As you can see from the Specs list, it has 8GB GDDR6 memory, 2176 CUDA cores, and a boost clock of 1.66 GHz. In terms of display outputs, it has three DP V1. 4 ports and one HDMI 2.0 port. If you need more info on the temps or want to take a look at gaming benchmarks, check out this video by Bits Tribe.
To sum it up, the MSI GeForce RTX 2060 Super Ventus is a good GPU from Nvidia if you’re looking to create a solid gaming/streaming PC.
- Great build quality
- Low-noise operation
- Direct heat contact pipes for efficient cooling
- Lacks RGB lighting
Frequently Asked Questions
Is CPU Bottleneck an Issue with i5-9600K in Gaming?
Since the i5-9600K is an older processor, this is a query many users will raise when building a gaming/streaming PC with it. In a nutshell, a CPU bottleneck happens when your processor doesn’t let your PC perform at its best.
Let’s do an experiment. Take an RTX 2080 Ti and pair it with a Pentium G4560. The results won’t be pretty. Although the RTX 2080 Ti can deliver high FPS in most titles, the Pentium G4560 will have a hard time keeping up with real-time game actions, physics, and UI. And, voilà, you’ve got a CPU bottleneck. You can see the results here.
The most effective way to check for bottlenecks is by keeping an eye on GPU usage in tools like GPU-Z, MSI Afterburner, or HWiNFO. In the case of the i5-9600K, this generally won’t be an issue even with high-end cards, especially if you prefer to play in 1440p or 4K.
What is Radeon Boost in AMD GPUs?
In the review for the 6700XT, you probably noticed that I mentioned a feature called Radeon Boost. If you’re unaware, Radeon Boost is a handy resolution-altering tool that aims to increase GPU performance. It does this by lowering resolution and giving you a sweet FPS boost in gameplay moments when you’re unlikely to notice it. Keep in mind that only certain games support it, a few notable ones include Overwatch, PUBG, and Cyberpunk 2077. You can read more about it here.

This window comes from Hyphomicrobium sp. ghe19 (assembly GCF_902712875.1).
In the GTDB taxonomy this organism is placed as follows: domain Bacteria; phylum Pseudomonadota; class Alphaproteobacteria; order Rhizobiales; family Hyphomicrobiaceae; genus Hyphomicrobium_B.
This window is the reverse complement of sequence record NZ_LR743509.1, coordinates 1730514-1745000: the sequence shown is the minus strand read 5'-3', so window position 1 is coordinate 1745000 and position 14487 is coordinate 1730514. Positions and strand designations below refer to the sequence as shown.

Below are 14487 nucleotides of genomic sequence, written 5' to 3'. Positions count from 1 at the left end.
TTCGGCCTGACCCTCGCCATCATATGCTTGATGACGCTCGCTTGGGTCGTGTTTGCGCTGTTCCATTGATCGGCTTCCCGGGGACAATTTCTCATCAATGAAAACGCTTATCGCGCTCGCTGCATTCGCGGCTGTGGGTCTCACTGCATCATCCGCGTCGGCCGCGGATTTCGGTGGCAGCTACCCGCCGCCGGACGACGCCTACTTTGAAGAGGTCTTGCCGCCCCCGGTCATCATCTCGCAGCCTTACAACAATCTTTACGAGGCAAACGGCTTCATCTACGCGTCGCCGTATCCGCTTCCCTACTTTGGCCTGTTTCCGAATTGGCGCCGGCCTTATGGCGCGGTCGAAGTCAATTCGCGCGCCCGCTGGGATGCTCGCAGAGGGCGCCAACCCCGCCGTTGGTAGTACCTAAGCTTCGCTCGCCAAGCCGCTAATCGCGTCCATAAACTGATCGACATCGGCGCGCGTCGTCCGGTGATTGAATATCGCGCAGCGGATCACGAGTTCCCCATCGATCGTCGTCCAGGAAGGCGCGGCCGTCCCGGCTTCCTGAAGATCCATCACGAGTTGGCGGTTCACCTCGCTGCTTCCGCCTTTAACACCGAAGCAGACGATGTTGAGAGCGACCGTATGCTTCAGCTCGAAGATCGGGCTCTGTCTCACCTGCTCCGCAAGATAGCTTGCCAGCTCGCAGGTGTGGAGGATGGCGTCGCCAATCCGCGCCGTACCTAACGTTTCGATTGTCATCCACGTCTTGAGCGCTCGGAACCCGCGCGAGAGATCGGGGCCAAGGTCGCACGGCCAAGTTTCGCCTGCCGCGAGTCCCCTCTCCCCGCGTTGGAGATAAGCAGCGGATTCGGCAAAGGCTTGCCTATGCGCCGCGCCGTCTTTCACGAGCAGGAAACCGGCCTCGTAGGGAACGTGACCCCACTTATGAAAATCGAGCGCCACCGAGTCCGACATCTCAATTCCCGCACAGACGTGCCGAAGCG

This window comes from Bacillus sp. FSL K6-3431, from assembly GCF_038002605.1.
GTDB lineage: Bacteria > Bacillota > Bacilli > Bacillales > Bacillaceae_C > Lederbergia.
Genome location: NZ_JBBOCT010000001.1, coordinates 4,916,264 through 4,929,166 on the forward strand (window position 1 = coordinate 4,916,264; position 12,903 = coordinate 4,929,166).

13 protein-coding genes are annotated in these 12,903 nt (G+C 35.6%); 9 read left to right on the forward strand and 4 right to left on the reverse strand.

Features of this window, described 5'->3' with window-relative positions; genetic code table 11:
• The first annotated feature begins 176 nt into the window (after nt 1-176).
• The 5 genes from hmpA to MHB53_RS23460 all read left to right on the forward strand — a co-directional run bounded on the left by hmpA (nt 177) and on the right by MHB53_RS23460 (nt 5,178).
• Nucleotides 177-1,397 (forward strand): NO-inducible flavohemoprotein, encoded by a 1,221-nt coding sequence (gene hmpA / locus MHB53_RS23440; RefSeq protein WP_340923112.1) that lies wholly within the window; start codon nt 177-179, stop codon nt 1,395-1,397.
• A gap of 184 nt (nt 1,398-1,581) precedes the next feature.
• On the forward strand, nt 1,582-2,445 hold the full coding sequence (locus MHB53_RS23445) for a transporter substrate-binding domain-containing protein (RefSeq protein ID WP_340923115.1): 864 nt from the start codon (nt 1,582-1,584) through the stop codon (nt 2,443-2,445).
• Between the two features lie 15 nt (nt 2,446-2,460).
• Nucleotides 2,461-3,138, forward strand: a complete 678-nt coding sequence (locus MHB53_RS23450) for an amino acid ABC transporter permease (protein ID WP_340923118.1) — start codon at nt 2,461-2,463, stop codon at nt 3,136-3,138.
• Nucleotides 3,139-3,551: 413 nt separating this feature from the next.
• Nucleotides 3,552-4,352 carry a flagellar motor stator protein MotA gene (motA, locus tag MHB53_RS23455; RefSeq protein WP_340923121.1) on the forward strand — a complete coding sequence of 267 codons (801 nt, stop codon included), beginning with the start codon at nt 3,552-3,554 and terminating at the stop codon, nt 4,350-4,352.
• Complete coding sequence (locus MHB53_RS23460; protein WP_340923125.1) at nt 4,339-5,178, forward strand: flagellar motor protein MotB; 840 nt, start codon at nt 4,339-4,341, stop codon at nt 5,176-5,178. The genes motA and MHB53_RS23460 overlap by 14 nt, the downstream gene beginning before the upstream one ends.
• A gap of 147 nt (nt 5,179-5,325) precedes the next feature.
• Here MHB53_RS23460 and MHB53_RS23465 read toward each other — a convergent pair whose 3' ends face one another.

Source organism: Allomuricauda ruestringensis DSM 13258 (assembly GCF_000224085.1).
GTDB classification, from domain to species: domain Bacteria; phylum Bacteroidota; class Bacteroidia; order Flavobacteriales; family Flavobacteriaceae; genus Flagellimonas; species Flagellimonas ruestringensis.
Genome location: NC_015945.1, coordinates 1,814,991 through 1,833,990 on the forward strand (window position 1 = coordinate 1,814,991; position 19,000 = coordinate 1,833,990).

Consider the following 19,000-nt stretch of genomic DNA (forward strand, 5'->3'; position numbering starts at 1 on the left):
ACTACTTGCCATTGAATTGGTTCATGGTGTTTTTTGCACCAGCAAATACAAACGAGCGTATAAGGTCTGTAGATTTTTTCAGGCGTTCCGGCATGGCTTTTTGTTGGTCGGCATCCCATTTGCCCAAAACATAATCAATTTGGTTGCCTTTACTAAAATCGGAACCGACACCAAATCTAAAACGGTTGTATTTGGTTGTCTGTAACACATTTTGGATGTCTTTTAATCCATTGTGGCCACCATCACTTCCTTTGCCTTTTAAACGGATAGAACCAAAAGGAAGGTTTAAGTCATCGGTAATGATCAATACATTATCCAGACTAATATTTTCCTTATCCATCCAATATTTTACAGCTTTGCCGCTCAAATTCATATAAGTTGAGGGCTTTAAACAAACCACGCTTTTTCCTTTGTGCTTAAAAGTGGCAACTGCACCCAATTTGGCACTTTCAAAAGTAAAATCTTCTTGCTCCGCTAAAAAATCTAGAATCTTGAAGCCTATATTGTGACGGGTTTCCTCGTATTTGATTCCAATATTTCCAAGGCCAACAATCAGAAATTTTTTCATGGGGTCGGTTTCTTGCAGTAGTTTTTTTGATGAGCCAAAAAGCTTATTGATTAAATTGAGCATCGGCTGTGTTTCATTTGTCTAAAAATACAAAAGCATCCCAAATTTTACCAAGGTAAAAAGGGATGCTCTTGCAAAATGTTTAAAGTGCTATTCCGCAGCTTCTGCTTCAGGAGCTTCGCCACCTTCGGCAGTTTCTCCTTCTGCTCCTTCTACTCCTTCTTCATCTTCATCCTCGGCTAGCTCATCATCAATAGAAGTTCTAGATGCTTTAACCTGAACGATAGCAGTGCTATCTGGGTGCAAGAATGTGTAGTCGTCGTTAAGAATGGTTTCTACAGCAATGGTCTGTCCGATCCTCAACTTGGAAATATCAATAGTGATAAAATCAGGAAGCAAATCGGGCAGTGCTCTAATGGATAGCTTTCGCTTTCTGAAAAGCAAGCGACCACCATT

A good CPU and GPU pairing is one of the most important things you need to get right when building a gaming/streaming PC. Whether you already own or are planning to buy an i5-9600K, I hope that I helped you move one step closer towards your ideal GPU with this article. Here’s a summary of all the products I covered.
- Sapphire Nitro+ AMD Radeon RX 6700 XT is Best Overall
- PowerColor AMD Radeon RX 570 is Best on a Budget
- EVGA GeForce GTX 1660 SC Ultra is Best Value for Money
- MSI Gaming GeForce RTX 3050 Aero ITX is Best for SFF Build
- MSI GeForce RTX 2060 Super Ventus is Best Option from Nvidia